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Fermented beauty: A fad or the future of skincare?

June 19th 2015 / Katie Robertson Google+ Katie Robertson

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What is fermented skincare? The Korean innovation is set to change the landscape of the beauty industry - but don't worry, it doesn't involve smearing your face with sauerkraut

When it comes to the latest innovations in beauty and skincare, it’s no secret that the Western world is often one step behind what’s trending in the East. Tending to be roughly eight to ten years ahead with their scientific discoveries countries such as Korea, China and Japan have pioneered some of the biggest beauty game changers over the last decade, introducing products such as face masks, oil cleansers and the legendary BB/CC/DD creams. And, showing no signs of slowing down, Asia has once again beaten us to the beauty punch with their latest sour-sounding skincare saviour - let us introduce you to the whacky world of fermented skin products.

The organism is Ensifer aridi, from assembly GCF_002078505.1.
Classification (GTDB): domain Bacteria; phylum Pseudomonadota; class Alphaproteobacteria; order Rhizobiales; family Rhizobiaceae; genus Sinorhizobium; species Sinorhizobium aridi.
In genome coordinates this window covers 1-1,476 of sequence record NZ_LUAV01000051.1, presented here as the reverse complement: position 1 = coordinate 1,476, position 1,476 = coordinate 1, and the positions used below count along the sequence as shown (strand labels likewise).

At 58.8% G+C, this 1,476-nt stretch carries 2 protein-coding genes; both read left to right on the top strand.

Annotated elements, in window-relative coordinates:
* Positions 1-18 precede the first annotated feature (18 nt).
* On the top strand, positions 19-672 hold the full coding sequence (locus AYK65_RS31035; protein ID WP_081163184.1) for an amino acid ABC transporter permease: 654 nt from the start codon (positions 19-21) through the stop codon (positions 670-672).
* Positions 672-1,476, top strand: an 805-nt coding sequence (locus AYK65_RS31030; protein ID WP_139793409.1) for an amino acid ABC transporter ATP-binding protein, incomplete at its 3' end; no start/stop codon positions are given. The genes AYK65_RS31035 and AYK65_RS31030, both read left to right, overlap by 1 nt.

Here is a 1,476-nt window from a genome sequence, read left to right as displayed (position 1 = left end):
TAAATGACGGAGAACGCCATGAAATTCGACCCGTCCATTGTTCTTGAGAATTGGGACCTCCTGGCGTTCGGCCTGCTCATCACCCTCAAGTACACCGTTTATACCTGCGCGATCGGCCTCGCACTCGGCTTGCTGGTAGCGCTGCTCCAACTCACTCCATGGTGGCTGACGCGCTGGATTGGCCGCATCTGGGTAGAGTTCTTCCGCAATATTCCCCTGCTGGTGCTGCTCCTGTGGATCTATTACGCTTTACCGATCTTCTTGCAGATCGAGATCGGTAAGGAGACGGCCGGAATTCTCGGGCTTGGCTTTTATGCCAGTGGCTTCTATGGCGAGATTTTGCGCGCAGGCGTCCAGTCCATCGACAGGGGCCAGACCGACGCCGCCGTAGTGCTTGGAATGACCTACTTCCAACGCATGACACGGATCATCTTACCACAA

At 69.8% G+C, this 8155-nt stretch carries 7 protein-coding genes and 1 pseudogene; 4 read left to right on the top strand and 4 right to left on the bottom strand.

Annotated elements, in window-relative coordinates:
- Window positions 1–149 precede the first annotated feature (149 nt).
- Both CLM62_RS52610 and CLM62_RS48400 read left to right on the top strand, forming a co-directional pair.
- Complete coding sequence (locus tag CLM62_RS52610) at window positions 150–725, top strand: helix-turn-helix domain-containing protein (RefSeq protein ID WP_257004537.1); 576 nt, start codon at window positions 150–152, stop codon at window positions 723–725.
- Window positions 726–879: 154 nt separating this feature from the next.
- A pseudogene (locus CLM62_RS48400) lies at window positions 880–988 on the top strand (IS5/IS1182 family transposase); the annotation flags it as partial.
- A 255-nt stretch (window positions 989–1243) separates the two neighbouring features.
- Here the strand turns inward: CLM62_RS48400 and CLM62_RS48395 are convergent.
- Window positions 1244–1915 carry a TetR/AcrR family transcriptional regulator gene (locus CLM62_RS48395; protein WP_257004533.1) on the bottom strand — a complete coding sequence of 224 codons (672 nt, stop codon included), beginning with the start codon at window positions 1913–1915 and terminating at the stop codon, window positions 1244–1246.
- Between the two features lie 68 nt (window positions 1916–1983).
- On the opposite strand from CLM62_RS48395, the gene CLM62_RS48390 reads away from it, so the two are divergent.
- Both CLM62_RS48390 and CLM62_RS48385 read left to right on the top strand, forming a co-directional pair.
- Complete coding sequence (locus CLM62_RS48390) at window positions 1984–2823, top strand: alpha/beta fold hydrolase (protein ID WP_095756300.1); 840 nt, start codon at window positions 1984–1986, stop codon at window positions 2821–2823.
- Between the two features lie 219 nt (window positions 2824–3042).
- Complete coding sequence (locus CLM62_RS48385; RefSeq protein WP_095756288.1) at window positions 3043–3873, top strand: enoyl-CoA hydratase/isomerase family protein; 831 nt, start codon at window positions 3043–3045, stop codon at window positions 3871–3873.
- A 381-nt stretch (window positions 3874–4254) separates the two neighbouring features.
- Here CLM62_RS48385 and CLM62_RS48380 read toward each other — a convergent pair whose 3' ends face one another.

Up until now most of us have only been aware of the health benefits of simply eating fermented foods such as kimchi, sauerkraut and Kefir. Unsurprisingly however, it was only a matter of time before the Korean beauty industry was able to harness the same knowledge and apply it to their latest skincare ranges, which have been allowing women across Asia to defy the natural laws of physics with their perfect, porcelain skin.

So, what exactly does it mean? A technique that’s been around for thousands of years, classic fermentation is the process whereby foods are soaked in salt water, allowing the growth of good bacteria. During this process natural bacteria feed on the sugar and starch generating lactic acid. This process not only preserves, but also creates B-vitamins, probiotics, Omega-3 fatty acids and beneficial enzymes, making food more nutrient-dense than in its unfermented state. And, when applied to skincare, a similar process takes place.